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The History and Topography of the County of Clare by James Frost

Part II. History of Thomond
Chapter 12. History of Thomond before it was formed into an English county: From the earliest times, to the death of De Clare, and expulsion of the English in 1318.

Their united forces defeated at Moygreasan; Death of Brian Roe under circumstances of savage atrocity by de Clare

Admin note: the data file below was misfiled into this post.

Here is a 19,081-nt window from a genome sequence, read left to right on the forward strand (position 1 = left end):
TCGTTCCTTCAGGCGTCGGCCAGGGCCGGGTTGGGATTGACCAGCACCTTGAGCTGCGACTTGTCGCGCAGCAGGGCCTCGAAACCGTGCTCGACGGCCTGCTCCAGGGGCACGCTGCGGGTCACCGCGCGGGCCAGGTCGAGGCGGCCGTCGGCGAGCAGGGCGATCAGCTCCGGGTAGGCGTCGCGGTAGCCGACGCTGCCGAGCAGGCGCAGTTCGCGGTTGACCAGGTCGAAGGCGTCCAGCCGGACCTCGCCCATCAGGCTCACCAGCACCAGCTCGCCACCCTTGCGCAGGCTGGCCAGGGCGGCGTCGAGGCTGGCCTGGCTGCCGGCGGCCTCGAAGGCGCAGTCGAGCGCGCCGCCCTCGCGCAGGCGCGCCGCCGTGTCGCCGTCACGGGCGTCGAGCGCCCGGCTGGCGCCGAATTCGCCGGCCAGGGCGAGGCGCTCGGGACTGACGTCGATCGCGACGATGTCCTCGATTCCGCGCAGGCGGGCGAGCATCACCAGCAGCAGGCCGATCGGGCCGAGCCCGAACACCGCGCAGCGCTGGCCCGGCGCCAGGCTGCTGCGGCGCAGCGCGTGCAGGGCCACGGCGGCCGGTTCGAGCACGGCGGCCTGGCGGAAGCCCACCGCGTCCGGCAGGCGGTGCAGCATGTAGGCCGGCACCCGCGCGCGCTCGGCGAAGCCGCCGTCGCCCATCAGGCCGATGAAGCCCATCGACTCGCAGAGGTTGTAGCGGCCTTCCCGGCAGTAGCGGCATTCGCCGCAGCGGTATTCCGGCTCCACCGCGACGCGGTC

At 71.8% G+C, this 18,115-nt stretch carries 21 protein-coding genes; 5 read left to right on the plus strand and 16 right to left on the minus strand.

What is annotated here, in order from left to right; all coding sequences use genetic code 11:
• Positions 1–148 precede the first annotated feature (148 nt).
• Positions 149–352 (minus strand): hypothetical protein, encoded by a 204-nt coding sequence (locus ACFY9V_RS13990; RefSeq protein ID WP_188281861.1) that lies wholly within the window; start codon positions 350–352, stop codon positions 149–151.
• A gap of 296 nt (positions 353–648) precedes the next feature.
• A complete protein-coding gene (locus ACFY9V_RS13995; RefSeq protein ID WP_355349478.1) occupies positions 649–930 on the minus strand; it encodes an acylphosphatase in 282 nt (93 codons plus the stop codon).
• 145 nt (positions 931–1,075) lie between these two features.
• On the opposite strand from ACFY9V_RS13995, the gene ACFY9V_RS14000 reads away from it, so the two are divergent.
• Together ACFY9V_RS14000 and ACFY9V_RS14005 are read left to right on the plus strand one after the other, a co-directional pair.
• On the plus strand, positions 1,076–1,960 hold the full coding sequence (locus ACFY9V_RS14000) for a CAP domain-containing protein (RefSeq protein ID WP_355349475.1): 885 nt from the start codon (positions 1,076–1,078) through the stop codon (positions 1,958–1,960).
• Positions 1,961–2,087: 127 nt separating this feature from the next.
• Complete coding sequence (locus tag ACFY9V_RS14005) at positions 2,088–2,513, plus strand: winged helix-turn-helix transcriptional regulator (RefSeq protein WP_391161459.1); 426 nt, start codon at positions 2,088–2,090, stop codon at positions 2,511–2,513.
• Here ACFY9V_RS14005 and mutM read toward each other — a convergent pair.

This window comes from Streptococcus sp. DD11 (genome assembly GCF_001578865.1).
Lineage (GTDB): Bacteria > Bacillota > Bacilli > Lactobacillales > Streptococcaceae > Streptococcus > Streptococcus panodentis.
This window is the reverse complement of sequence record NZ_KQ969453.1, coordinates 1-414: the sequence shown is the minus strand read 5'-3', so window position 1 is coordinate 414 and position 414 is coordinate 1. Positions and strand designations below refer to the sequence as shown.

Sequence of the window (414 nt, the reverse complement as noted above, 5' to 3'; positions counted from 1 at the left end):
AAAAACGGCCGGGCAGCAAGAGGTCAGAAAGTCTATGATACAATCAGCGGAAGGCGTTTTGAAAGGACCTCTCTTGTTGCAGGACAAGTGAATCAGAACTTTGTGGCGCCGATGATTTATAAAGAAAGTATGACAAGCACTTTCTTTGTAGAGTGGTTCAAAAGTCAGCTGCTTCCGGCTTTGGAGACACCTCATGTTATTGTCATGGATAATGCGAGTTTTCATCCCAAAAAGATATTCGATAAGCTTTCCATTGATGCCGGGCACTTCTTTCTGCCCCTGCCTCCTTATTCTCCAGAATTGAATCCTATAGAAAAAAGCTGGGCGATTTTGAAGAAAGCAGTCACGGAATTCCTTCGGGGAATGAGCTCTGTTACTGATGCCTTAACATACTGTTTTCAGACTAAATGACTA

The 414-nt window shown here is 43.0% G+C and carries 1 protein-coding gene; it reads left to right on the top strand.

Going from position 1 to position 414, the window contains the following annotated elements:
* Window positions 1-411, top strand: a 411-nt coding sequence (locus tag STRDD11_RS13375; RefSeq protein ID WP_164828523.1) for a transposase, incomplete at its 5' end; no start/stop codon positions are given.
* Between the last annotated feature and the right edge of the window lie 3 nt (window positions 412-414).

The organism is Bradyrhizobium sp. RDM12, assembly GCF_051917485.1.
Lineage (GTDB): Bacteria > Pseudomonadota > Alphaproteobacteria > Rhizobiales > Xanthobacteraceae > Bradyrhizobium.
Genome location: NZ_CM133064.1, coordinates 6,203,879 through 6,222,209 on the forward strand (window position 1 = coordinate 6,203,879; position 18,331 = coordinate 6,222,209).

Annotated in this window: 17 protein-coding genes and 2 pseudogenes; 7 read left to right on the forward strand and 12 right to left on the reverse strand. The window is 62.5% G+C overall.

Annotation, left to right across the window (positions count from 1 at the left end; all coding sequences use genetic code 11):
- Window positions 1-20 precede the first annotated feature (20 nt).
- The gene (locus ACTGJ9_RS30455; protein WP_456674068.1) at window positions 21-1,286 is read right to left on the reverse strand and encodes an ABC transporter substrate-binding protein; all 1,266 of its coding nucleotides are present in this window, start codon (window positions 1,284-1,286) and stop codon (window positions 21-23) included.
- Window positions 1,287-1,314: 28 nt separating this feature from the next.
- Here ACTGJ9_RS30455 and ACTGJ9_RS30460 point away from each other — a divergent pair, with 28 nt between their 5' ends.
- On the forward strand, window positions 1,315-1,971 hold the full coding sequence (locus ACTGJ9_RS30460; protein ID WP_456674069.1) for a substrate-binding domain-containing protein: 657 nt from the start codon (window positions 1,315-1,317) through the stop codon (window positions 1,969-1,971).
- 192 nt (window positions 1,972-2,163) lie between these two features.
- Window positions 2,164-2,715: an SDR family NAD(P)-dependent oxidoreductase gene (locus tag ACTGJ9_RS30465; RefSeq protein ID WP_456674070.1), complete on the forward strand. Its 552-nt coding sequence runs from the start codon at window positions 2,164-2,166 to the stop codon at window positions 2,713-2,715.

In the meanwhile, Turlogh was busy seeking support for himself. He was joined by the MacMahons, that is, by Donogh son of Rory; and by Bryan, son of Teige Buidhe; by Cumeadha MacGorman; by Donald, son of Teige Alainn O’Brien of Tromraidh (Tromroe); and by Donald Mantach O’Connor Corcomroe; by the MacNamaras of Clancullein; and finally by the de Burgos and O’Kellys of Connaught. All these being ready, in the following autumn, they ravaged Moynoe and Tomgraney, and encountering Brian Roe and his auxiliaries at Moygreasan utterly defeated them in a pitched battle. In this engagement was killed Patrick Fitzmaurice, the brother of de Clare’s wife. This woman believing that her brother’s death and her husband’s defeat were occasioned by his connexion with Brian Roe, persuaded de Clare to invite that chieftain to Bunratty, and then to assassinate him. It was done according to her wish, and the murder was consummated under circumstances of peculiar atrocity. The parties were gossips. They had sworn mutually to defend one another, with the most solemn rites. They made oath upon bells and crozier, and upon the relics of the saints; blood was drawn from the veins of each and mingled in a vessel; the holy Eucharist was divided between them. In spite of these guarantees, O’Brien was torn to pieces by horses, at the command of his savage confederate. Such was the horror excited by this atrocious act, that it was referred to, as a proof of English perfidy, in the eloquent memorial presented, a few years afterwards, to Pope John XXII., by the chieftains of Ireland. [38] Brian Roe at his death left several sons; the eldest, named Donogh, assumed his father’s place.